Deficit Morality

Paul KrugmanLast week, Neil Irwin over at Wonk Blog wrote an article that sounded really fun, Joe Scarborough, Paul Krugman and the Economist-Pundit Divide on Debt and Deficits. But I really hated it. I like what he is trying to do: explain why these pundits are so focused on the deficit even though the facts all say it is stupid. Unfortunately, it all comes off like apologetics.

It all follows from an appearance Paul Krugman made on Morning Joe earlier last week. Joe Scarborough just could not believe (during the segment and then in print after it) that Krugman was right when everyone Scarborough talks to disagrees. As any number of people have pointed out (including Krugman), this isn’t about economics or even politics; it is about sociology. Most of the people I talk to each day have very little knowledge of economics, but I don’t assume they are right just because there are a lot of them. This kind of polling approach to science just manages to allow people to not think seriously about things.

In the afternoon, Kevin Drum at Mother Jones kicked back a bit, (Almost) Nobody Is Serious About the Deficit. He notes that everyone knows that the long term deficit must be dealt with. So why is there disagreement about the short term deficit? His answer:

For conservatives: They aren’t. They just don’t like spending lots of money on poor people. Their real desire is to cut welfare spending, and deficit hawkery is just a handy excuse for this.

For centrists/lefties: They accept the economic argument in theory, but are more attuned to practical politics than economists are. The idea that we can safely ease the pressure for action on the debt today, but still count on politicians to virtuously cut borrowing in the future, strikes them as laughable. We’re humans, not Vulcans.

Okay, I accept that for the conservatives, but it is only partly true. I think conservatives and liberals alike have the same kind of moralistic idea about borrowing. They just think it is wrong. The reason that conservatives don’t mind deficits when they are in power is that by and large they aren’t reminded of it. The conservatives are very good constraining information flow.

The problem with all of this is that no one seems to understand that our sense of morality is not absolute: we have moral codes because they help the society. There is no point in applying personal morality to the society generally. And note: we don’t do it about anything else. If another nation steals our oil field, that is cause to go to war. The same does not apply to individuals. You would be punished if you killed someone because they stole your car.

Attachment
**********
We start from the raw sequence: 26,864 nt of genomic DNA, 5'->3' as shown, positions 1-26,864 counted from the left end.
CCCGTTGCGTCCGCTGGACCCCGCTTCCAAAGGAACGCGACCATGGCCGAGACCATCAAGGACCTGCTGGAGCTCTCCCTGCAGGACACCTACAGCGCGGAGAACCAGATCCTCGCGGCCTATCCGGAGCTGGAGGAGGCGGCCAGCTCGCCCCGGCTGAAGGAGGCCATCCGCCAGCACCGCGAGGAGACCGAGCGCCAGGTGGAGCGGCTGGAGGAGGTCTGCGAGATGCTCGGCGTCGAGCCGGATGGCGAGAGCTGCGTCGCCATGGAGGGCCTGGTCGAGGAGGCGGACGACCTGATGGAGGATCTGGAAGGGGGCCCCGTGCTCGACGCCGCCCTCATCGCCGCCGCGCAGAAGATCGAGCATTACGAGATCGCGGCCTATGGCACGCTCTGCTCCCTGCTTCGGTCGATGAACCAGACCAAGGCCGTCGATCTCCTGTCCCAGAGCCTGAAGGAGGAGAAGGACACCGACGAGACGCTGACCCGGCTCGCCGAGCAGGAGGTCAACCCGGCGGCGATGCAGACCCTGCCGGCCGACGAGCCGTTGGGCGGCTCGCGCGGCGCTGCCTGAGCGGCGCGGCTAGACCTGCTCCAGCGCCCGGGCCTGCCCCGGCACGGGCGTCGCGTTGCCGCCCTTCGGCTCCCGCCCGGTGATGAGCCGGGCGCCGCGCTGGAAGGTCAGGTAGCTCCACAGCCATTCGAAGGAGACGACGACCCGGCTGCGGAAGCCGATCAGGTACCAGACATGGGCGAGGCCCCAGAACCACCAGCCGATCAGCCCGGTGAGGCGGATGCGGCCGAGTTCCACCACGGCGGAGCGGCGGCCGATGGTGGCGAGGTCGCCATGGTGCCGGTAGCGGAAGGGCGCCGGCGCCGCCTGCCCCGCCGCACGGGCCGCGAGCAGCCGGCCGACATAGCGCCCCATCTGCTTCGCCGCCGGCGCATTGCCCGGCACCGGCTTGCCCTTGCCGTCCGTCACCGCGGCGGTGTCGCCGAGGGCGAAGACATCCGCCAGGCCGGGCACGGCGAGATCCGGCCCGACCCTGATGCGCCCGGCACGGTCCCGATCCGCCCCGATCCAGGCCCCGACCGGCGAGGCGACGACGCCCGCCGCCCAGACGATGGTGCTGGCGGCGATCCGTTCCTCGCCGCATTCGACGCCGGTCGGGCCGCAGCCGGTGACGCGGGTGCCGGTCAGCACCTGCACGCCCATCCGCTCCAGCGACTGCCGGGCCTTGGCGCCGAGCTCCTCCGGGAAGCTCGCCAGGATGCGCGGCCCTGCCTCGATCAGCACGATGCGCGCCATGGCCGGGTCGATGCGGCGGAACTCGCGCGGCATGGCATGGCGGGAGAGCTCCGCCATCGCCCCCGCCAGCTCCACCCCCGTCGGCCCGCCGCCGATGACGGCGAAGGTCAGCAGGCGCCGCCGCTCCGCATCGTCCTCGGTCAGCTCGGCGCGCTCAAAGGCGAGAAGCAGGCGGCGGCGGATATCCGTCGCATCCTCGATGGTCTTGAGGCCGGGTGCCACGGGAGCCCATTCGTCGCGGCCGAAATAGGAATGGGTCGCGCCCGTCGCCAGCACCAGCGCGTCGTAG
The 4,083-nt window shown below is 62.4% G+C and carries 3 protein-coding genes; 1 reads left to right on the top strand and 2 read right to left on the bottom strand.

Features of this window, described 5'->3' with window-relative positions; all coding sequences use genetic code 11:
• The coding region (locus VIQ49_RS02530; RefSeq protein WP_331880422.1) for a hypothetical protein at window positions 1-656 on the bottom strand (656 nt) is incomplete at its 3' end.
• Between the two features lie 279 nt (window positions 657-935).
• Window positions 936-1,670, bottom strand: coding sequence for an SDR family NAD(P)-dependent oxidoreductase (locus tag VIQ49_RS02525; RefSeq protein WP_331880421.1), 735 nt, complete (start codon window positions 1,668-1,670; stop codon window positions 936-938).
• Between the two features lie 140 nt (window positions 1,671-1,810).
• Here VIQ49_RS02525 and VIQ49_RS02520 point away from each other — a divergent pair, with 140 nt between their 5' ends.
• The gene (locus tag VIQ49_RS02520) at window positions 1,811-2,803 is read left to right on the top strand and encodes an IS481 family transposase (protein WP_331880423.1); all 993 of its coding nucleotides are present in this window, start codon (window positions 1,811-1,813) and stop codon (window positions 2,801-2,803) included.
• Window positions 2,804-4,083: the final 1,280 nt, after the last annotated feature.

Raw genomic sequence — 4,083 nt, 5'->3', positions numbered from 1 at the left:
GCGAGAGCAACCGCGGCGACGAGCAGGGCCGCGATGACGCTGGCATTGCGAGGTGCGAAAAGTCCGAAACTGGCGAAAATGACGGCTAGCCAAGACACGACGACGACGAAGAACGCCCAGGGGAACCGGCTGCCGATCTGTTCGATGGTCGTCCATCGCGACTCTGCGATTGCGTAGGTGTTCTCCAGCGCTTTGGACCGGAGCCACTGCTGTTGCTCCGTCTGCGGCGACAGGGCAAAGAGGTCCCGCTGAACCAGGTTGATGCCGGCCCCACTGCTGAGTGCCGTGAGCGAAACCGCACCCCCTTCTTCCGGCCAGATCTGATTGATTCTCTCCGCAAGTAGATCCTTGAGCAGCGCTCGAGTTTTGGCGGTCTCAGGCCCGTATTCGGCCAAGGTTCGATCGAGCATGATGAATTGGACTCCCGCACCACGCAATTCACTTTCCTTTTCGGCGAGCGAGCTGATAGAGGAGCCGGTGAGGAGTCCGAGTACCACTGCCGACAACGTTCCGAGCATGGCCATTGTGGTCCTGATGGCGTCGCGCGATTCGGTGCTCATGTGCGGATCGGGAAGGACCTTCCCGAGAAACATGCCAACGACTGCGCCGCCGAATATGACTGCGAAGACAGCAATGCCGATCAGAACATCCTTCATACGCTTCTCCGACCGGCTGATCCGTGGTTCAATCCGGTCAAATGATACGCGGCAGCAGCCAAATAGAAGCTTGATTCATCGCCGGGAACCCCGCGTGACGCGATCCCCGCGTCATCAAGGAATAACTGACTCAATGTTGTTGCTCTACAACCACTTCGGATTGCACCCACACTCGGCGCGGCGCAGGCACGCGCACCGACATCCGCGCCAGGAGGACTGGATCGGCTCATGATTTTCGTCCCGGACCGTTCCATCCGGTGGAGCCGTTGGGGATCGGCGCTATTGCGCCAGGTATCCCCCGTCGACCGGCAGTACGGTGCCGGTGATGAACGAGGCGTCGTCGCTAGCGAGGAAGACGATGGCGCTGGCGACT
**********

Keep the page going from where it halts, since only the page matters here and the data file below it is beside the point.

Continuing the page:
In the case of economics, it is even more bizarre. A government budget is not the same as a family budget. It does not make sense to apply that morality to the government, but that is what most people do. At least the conservatives use it in the cause of what they want to do anyway. Liberals use it like they are 5-year-old girls who just learned the difference between right and wrong.

Blogging and Narcissism

BlogFor the last day and a half I have been very ill. Actually, I still am, but I’m able to move around. I’m not sure what it is. I though it might be an ulcer, but I think it is now above my stomach. I think it may have something to do with a terrible cough I have. It may be a lung infection or something. Be that as it may be, all the time I was out of commission I was fretting over the fact that I wasn’t writing anything on this blog.

Now, I could say this was just because I care so much about all of you. But I don’t think that’s the primary issue. A couple of days ago, I wrote that religion and porn were 99% narcissistic. In general, blogging is 100% narcissistic. Now you know.

I came to blogging very late. When blogs first appeared, I already had a fairly popular website where I wrote much the same kind of stuff I do here. It seemed to me that blogs were just a way for the computer limited to have their own websites. I still believe that, but I have a much more positive take on it. Why should someone understand typesetting (effectively) in order to publish their content? And even I have to admit that this is a hell of a lot easier a way to work than creating pages.

Of course, this highlights just how many good, knowledgeable writers are out there. The main thing that distinguishes people is whether they are willing to commit to it. There are a lot of people who blog for about nine months and then stop. Often they are rather good. I’m sure the fact that no one cares is a big part of the reason they stop. But there is another problem. I remember listening to Michael Krasny interviewing some columnist. They noted that most people could write a couple of columns, but doing it every week for a long period of time is what is hard.

I haven’t had this problem. But looking back at my early days, it is surprising how little I wrote. In general, it was just a couple of things per month. Overall it is just a matter of expectations. Now I think it is strange if I don’t write at least a few articles per day. But it is a lot easier now that I have a readership. The whole process seems a tad less narcissistic. Perhaps only 99%.